When Crytek and Deep Silver officially announced Homefront sequel Homefront: The Revolution with a cinematic trailer and batch of screenshots, the reaction from gamers was more cautious than excited. The original Homefront received mixed reviews due to a short single player campaign and what many felt was a weak story, and with titles like Call of Duty: Advanced Warfare and The Division on the way, the upcoming release schedule isn’t exactly hurting for brown-grey near-future military shooters.
The Homefront series is set in a future version of the USA, which has been invaded by North Korea (just go with it) and is now held under the brutal control of the Korean People’s Army. Homefront: The Revolution is set four years into this occupation, and the player takes on the role of a freedom fighter who is using guerrilla warfare to try and weaken Korea’s hold on the city of Philadelphia.
Crytek was tasked with developing a sequel to Homefront after THQ shut down original developer Kaos Studios, and when THQ went bankrupt in 2012, Crytek took over the franchise entirely. Speaking to Eurogamer, Crytek UK game designer Fasahat Salim isn’t shy about acknowledging the first game’s shortcoming’s, or about Crytek’s intentions to make massive changes to the core gameplay.
“The original game did have its flaws, there’s no secret about that. It didn’t quite reach the level that people were hoping for… We started off with THQ coming to us to work on the next Homefront. That was exciting because we saw the potential that Homefront had and could offer – we wanted to take that premise forward. But we were still working on a very linear scale where it was a level by level shooter.
“Once we acquired [Homefront] after the whole THQ business in 2012, that gave us the flexibility to push out from that and see how far we could take it. All of a sudden it was up to us how big we wanted the game to be – we were in full control of it. That was really exciting. It was then we made the call to make this a free-roaming world where the player isn’t restricted by levels.”
As we speculated when the game was announced, it sounds like Homefront: The Revolution will integrate single player and co-operative play in a similar way to Borderlands and Destiny. Salim explains, “The idea is that you come together to do something you all want to do – if you come across a mission you think is cool, or want someone to help you out.”
Homefront: The Revolution‘s protagonist, Ethan Brady, is described by Salim in an interview with Joystiq as “an average, everyday guy,” a character description that is becoming all too depressingly familiar. If there was one way for Homefront: The Revolution to differentiate itself from the swathes of similar games on the market, then picking a protagonist with a defining characteristic beyond “everyman” would have been a good start. If the trailer is to be believed then Ethan is – brace yourselves – a generically good-looking white guy in a beanie hat.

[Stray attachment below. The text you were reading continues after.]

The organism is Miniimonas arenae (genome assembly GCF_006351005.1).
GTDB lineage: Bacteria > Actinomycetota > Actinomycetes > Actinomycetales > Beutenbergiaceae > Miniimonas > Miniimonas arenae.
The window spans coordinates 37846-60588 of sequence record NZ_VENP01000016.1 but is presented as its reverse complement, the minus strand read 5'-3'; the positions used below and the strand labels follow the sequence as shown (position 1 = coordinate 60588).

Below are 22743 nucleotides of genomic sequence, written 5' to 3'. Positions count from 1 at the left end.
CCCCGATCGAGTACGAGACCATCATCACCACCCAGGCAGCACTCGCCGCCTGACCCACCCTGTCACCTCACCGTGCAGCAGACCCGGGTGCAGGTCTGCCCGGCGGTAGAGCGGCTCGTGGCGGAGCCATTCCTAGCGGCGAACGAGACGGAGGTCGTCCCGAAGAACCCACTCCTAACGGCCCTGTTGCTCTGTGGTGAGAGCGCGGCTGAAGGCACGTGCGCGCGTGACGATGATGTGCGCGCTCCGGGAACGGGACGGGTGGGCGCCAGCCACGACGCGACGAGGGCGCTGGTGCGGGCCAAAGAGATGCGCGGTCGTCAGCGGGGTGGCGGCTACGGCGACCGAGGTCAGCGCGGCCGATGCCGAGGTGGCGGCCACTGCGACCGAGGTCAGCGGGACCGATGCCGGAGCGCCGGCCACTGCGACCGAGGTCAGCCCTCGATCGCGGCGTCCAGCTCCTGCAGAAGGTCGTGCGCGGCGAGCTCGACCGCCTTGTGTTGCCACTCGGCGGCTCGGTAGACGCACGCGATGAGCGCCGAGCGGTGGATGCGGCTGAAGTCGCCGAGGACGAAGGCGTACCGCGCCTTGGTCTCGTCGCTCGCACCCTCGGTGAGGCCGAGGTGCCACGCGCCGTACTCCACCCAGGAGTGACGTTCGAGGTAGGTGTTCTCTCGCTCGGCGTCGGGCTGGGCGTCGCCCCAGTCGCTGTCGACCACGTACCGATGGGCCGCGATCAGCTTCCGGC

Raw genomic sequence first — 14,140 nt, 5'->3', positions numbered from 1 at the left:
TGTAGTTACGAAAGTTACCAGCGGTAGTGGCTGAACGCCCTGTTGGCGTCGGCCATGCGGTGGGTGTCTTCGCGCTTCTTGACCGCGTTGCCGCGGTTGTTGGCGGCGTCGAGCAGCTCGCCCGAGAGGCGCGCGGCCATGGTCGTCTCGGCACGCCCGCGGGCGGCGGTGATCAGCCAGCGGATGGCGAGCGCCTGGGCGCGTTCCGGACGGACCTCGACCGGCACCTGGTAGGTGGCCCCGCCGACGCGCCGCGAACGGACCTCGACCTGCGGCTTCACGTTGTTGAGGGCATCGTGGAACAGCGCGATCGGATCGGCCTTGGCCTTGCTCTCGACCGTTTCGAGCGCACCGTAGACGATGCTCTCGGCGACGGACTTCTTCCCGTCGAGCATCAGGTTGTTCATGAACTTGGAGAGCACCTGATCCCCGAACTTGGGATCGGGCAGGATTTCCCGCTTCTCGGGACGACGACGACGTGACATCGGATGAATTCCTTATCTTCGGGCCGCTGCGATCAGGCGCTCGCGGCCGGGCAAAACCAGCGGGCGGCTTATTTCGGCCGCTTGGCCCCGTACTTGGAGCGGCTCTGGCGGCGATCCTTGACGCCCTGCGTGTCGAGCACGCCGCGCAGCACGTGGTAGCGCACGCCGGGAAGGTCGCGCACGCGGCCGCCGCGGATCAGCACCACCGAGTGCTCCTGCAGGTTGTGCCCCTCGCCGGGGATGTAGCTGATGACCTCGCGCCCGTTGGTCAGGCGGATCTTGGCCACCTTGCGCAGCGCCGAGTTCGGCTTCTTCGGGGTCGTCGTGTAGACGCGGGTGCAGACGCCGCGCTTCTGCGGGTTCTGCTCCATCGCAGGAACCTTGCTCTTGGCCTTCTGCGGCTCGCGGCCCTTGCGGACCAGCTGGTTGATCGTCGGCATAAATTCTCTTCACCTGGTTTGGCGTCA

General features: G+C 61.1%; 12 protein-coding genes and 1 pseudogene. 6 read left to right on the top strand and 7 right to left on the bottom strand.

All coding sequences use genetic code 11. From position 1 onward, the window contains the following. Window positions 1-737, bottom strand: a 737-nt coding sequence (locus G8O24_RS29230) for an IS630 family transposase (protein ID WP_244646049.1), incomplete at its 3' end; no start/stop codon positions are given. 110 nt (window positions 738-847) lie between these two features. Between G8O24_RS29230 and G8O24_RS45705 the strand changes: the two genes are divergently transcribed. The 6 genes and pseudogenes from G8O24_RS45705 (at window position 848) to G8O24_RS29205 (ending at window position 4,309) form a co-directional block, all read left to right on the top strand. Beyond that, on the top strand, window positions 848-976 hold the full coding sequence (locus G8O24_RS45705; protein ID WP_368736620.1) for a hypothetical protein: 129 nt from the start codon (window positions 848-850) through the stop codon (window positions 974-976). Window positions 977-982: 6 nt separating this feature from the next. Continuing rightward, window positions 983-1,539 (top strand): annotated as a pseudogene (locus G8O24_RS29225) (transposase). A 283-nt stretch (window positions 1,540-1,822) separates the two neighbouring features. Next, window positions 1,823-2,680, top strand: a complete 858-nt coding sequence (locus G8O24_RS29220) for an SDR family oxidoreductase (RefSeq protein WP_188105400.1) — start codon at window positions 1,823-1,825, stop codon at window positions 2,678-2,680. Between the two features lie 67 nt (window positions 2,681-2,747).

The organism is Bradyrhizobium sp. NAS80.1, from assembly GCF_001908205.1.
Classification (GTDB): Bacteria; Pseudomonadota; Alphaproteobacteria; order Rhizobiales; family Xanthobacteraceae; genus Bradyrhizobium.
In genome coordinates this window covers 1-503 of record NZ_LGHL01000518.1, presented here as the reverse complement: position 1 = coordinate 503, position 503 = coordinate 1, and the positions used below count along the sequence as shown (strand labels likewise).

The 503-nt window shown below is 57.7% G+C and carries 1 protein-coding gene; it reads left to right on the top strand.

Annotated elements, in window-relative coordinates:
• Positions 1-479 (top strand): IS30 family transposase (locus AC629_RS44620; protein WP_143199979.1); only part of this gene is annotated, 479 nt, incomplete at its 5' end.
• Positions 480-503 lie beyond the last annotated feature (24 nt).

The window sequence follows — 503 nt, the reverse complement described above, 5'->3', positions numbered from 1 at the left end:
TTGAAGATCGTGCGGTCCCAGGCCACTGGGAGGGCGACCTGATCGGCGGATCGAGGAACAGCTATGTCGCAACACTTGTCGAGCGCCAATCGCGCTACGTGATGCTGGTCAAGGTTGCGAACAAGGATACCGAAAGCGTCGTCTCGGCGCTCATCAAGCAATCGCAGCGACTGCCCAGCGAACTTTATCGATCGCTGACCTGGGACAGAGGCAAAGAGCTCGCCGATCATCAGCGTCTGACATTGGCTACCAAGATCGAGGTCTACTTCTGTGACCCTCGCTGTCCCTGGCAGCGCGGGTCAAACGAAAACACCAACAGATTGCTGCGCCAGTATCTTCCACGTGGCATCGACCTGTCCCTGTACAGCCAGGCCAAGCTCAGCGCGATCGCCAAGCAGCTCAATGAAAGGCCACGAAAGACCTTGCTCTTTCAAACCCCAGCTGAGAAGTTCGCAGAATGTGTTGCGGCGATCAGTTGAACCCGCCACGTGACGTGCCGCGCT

The summary of the main character is far from promising and the Korean occupation narrative failed to impress in the first game, but at least we can say that the gameplay aspects of Homefront: The Revolution sound promising. Although the game is set in the future, Ethan and his fellow freedom fighters are badly outgunned by the KPA and must rely on resourcefulness and guerilla warfare to leave their mark.
Philadelphia is divided into Red Zones (lawless badlands where the KPA fears to tread), Yellow Zones (run-down areas where the KPA keeps a close eye on the population) and Green Zones (opulent areas where KPA officials live). Between this and Salim’s promise of an “evolving open world” that responds to the player’s actions, there’s a likelihood that Homefront: The Revolution will have stronghold missions similar to those in Far Cry 3 and the Assassin’s Creed series.
Most of the missions will be of the “hit-and-run” type, says Salim, with the player either sabotaging the KPA infrastructure or assassinating its leaders. In order to acquire the tools for this kind of work, the player must scavenge for resources to build and upgrade tools and weapons used in the fight against the occupation. Missions will require strategic planning, since simply running in and shooting everything in sight is not an option.
Do these details leave you optimistic for Homefront: The Revolution, or are you waiting to hear more? Tell us in the comments how Crytek could best improve the franchise.
Homeland: The Revolution will release in 2015 for PC, Mac, Linux, Xbox One & PS4.